Internet-based intervention improves cancer-related sexual dysfunction in women
An Internet-based intervention may significantly improve both sexual function and satisfaction in women with sexual dysfunction years after treatment for breast or gynecologic cancer, according to a randomized trial reported in the November issue of the Journal of the National Comprehensive Cancer Network. Leslie R. Schover, PhD, of The University of Texas MD Anderson Cancer Center, and colleagues also found that the intervention may reduce emotional distress and improve the overall quality of life in these women after treatment.
The investigators created a website called Tendrils: Sexual Renewal for Women After Cancer, which included text, graphics, animations, and multicultural photographs and clipart. It was intended to educate both female patients and their partners about common sexual problems (such as vaginal dryness, pain, and decreased sexual desire); describe treatment options; and offer self-help strategies.
Women between 1 and 7 years after diagnosis of localized breast or gynecologic cancer and no longer on active treatment (other than hormone therapy) were eligible for the study. These patients were in a sexual relationship for at least 6 months, scored as sexually dysfunctional on the Female Sexual Function Index, and had a partner willing to do behavioral homework.
A total of 58 patients (with a mean age of 53 years) completed baseline online questionnaires, including the Female Sexual Function Index, the Menopausal Sexual Interest Questionnaire, the Brief Symptom Inventory-18, and the Quality of Life in Adult Cancer Survivors scale. The questionnaires assessed background and medical history. Subscales of the Female Sexual Function Index measured sexual desire, arousal, lubrication, orgasm, satisfaction, and pain. Subscales of the Menopausal Sexual Interest Questionnaire measured desire, responsiveness, and satisfaction. The Brief Symptom Inventory-18 assessed emotional distress, and the Quality of Life in Adult Cancer Survivors scale measured global quality of life.
The Internet-based intervention used solely on a self-help basis was compared with access to the same website supplemented with three in-person sessions on sexual counseling. For 12 weeks, all of the women used the website. The women could navigate to sections focusing on topics such as fertility consequences of cancer, sex after menopause, managing vaginal dryness and pain, treatment options for loss of sexual desire or problems reaching orgasm, ways to improve body image, and communication with sexual partners and health-care professionals. After this period, half of the patients then went on to receive supplemental in-person counseling.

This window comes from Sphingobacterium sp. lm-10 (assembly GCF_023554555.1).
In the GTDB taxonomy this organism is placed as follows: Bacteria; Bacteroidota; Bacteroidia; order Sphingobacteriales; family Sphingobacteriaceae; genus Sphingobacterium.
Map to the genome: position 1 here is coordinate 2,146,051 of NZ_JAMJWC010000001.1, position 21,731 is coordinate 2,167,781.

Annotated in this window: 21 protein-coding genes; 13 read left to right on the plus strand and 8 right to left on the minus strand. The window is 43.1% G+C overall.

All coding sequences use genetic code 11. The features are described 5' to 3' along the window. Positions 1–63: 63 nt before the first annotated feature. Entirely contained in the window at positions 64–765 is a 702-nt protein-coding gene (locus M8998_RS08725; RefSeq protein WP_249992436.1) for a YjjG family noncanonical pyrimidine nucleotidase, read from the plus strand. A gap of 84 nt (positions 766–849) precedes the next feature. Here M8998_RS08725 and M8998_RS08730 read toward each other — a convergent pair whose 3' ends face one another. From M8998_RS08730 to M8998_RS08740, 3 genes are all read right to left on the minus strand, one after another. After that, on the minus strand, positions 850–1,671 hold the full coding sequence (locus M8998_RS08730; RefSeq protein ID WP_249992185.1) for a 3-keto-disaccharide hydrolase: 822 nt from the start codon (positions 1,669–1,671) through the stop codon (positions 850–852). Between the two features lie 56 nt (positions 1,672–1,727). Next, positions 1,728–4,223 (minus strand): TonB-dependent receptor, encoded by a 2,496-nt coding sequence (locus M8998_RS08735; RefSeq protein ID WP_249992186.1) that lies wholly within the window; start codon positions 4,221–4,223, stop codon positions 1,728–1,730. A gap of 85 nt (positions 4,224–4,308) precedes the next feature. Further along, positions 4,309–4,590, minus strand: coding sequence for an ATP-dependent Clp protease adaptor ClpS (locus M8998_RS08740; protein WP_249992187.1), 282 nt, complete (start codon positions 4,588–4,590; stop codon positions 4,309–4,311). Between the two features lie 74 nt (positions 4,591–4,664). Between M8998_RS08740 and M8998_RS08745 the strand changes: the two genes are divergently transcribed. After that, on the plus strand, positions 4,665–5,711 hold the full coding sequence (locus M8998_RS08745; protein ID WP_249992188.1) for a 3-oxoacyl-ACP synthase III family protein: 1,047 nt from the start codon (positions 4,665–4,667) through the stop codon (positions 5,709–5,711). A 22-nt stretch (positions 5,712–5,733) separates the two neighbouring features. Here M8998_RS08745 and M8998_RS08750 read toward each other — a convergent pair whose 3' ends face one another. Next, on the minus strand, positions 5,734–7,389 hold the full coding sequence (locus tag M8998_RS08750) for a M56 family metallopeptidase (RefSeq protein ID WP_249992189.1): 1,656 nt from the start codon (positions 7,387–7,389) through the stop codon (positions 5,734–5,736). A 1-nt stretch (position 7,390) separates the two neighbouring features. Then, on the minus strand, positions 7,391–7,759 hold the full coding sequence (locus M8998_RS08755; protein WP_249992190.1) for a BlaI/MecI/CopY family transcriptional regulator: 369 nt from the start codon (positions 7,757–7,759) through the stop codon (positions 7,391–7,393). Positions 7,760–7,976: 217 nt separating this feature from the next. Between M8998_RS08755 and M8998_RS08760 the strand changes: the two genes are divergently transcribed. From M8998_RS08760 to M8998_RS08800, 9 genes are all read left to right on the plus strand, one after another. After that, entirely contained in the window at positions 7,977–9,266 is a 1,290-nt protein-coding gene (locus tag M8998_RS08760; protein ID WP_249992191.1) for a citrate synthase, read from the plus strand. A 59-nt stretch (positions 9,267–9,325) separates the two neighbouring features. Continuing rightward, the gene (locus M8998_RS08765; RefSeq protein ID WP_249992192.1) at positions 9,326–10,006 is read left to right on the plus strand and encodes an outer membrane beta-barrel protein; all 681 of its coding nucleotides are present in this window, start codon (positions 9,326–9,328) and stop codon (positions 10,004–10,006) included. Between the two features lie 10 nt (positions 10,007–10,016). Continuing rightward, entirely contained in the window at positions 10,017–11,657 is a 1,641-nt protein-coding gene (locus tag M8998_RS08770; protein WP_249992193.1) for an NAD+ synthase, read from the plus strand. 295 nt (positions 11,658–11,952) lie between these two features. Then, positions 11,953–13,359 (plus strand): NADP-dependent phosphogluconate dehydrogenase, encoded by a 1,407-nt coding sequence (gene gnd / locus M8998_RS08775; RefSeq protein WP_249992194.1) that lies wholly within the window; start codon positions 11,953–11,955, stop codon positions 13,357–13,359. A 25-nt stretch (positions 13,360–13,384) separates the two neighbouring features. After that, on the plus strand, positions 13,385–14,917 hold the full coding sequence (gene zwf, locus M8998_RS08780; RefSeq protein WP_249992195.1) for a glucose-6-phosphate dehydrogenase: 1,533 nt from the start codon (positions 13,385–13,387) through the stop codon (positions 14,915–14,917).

Of the 36 women assigned to the self-help group, 31 completed the baseline questionnaire, 24 completed the questionnaire posttreatment, 21 completed the 3-month follow-up questionnaire, and 22 completed the 6-month follow-up questionnaire. Of the 36 women assigned to the counseling group, 27 completed the baseline questionnaire, 22 completed the counseling sessions, 18 completed the questionnaire posttreatment, 16 completed the 3-month follow-up questionnaire, and 16 completed the 6-month follow-up questionnaire.
Improvements Seen in Sexual Measures, Emotional Distress, and Quality of Life
The investigators found that improvements in sexual outcomes were seen in both treatment groups. Based on the scores on the Female Sexual Function Index and the Menopausal Sexual Interest Questionnaire, gains in sexual outcomes were significant from baseline to posttreatment in both groups. The benefits remained significant at the 6-month follow-up, although most women did not achieve the criteria for “normal sexual function” on either measurement tool.
For women in the counseling group, the treatment effects noted on the Menopausal Sexual Interest Questionnaire were highly significant (P < .001). On the other hand, for women in the self-help group, the treatment effects were not statistically significant (P = .082; with a between-group difference of P = .011). However, the investigators noted that at 6-month follow-up, the benefits regressed for the counseled women but improved slightly over time for women in the self-help group. A reason cited for this difference was the fact that women in the self-help group were more likely to continue using the intervention website during the 6 months after the treatment period than those in the counseling group.
In addition to the benefits in sexual outcomes, the investigators found that the intervention also reduced emotional distress and improved the overall quality of life after treatment, particularly in the self-help group. Distress improved significantly over time on the Brief Symptom Inventory-18 score (effect, ‒2.96; P = .001) and the total Quality of Life in Adult Cancer Survivors scale score (effect, ‒13.73; P < .001). Posttreatment, however, changes were significant only within the self-help group; and, at 6-month follow-up, these gains were maintained.
In closing, Dr. Schover and colleagues stated, “Future research should focus on how best to integrate this Internet-based intervention into routine clinical practice.”
This study was funded by a grant from the National Cancer Institute and supported in part by The University of Texas MD Anderson Cancer Center.
Source: The ASCO Post: http://www.ascopost.com/ViewNews.aspx?nid=10772